Alimony is a monthly payment made by one spouse to another, either as part of a divorce settlement or under court order. Alimony aims to minimize any unjust financial repercussions of a divorce by providing a continuing source of support to a spouse that either doesn’t have a source of income or a lower one that’s lower than their husband or wife.
It’s not uncommon for a spouse who chose to give up their career to care for their family to argue that they require alimony while acquiring job skills to support themselves. Alimony may also allow a spouse to continue their previous standard of living despite changes in income and other factors.
How rehabilitative and reimbursement alimony differ
There are two types primary types of alimony awards that exist:
- Rehabilitative: The court may order a paying spouse to remit payments to their ex until they become self-sufficient. This can take some time as this may involve a spouse going back to school or building their career. Eventually, the recipient spouse won’t need such financial assistance anymore. The court regularly reassesses a spouse’s situation when they receive rehabilitative alimony to see if it should be continued, halted or otherwise adjusted.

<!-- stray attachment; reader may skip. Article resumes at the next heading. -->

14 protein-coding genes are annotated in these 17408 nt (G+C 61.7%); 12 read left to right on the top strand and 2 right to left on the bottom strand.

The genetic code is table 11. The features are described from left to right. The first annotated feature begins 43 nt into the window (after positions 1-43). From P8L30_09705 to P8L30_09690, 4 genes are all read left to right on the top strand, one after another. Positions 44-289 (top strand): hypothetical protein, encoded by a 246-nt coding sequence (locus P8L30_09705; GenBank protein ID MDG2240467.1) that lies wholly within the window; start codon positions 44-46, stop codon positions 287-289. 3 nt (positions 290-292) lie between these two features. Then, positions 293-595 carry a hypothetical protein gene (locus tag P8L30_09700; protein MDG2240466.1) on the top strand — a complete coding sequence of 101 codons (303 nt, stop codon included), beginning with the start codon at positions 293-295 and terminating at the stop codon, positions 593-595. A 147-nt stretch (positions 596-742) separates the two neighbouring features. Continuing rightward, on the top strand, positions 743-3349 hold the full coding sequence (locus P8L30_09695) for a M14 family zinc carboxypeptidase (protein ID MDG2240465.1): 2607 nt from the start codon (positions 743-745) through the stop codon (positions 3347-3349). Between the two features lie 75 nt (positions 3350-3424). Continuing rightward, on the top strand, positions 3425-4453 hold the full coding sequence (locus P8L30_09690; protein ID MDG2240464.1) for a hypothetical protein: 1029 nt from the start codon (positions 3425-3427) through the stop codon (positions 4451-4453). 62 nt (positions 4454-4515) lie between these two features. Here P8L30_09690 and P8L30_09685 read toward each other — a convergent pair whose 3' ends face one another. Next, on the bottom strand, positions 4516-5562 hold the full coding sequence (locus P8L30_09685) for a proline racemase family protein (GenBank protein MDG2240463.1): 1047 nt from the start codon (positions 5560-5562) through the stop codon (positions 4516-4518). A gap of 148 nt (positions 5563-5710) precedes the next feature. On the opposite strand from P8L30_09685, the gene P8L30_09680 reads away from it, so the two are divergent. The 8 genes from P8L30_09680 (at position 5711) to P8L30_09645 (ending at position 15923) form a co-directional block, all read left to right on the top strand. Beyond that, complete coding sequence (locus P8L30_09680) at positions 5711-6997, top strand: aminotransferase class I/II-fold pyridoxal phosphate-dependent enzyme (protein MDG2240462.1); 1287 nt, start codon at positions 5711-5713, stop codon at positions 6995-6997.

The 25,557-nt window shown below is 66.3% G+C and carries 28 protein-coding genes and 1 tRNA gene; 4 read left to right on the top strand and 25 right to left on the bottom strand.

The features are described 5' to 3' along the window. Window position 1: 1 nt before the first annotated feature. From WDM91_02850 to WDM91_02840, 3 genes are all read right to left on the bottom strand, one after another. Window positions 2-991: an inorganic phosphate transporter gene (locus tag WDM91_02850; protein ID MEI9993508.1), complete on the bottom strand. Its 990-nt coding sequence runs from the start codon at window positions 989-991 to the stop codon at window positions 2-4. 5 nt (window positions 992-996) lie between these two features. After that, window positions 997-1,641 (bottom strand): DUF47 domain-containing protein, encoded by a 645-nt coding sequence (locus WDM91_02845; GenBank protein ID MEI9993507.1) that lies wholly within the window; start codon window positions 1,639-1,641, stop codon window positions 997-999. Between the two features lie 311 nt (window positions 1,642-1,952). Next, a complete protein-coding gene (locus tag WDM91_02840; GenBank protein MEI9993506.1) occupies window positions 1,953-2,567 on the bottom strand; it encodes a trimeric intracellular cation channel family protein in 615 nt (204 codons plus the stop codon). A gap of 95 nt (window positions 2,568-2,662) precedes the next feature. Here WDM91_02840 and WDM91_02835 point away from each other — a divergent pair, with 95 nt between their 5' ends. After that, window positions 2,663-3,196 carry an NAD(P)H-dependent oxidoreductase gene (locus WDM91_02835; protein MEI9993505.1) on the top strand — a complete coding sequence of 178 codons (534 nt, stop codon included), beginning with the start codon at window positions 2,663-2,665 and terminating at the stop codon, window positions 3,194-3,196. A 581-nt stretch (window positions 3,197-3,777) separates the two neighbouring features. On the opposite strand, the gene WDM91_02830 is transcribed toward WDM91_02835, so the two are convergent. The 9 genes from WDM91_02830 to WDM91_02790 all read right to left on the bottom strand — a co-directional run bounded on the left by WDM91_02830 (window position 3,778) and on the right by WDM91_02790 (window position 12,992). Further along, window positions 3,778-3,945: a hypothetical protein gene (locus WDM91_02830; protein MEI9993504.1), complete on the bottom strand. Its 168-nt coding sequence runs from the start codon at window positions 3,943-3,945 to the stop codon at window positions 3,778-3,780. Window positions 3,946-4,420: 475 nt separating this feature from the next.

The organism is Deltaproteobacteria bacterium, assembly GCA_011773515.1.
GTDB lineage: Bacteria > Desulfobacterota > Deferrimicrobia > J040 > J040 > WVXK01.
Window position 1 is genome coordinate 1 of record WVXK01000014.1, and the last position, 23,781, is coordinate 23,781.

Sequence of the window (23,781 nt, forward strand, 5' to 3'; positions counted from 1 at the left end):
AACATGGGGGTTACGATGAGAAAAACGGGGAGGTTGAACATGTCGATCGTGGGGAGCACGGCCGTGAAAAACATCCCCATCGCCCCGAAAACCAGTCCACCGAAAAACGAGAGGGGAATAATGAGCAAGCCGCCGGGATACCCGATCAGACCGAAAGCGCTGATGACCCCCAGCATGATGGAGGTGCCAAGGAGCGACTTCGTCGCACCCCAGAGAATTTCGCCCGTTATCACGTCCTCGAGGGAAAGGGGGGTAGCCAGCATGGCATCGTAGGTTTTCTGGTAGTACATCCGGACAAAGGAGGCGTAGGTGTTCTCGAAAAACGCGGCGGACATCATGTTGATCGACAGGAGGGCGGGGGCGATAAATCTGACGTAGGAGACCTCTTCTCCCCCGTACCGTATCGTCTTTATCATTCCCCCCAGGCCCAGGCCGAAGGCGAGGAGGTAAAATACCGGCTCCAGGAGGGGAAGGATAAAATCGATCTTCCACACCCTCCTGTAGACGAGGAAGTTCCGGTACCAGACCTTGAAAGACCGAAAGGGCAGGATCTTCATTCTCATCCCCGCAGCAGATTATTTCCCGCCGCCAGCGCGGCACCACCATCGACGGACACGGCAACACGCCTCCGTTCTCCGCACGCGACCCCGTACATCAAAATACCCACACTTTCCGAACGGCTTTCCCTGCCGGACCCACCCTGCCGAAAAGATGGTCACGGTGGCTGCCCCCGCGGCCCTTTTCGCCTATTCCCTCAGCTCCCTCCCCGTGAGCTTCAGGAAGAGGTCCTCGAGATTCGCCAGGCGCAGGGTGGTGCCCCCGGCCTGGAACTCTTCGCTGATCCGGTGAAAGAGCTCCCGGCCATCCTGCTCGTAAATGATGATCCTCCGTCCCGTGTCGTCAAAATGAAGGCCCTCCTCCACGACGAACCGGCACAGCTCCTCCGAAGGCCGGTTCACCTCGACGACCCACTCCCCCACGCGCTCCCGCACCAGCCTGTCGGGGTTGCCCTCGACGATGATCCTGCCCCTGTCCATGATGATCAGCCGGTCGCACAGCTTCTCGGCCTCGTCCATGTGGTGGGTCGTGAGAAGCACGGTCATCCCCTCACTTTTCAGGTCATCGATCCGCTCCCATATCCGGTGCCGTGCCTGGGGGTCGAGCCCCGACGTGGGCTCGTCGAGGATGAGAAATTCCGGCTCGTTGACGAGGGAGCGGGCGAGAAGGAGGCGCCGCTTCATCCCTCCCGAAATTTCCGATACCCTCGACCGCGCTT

- Reimbursement: This type of alimony aims to help a spouse recover funds associated with expenses they covered during the marriage. A popular example of this is when one spouse uses their job to support their partner during their enrollment in an academic program. A spouse’s payment of this type of alimony is generally time-limited or focused on achieving certain financial goals.
As a side note, the court can order permanent alimony when a spouse has an illness or handicap.
Many factors influence how much alimony a court may award and whether such payments will be temporary or permanent. You’ll want to carefully weigh the different options that exist before demanding alimony in your case.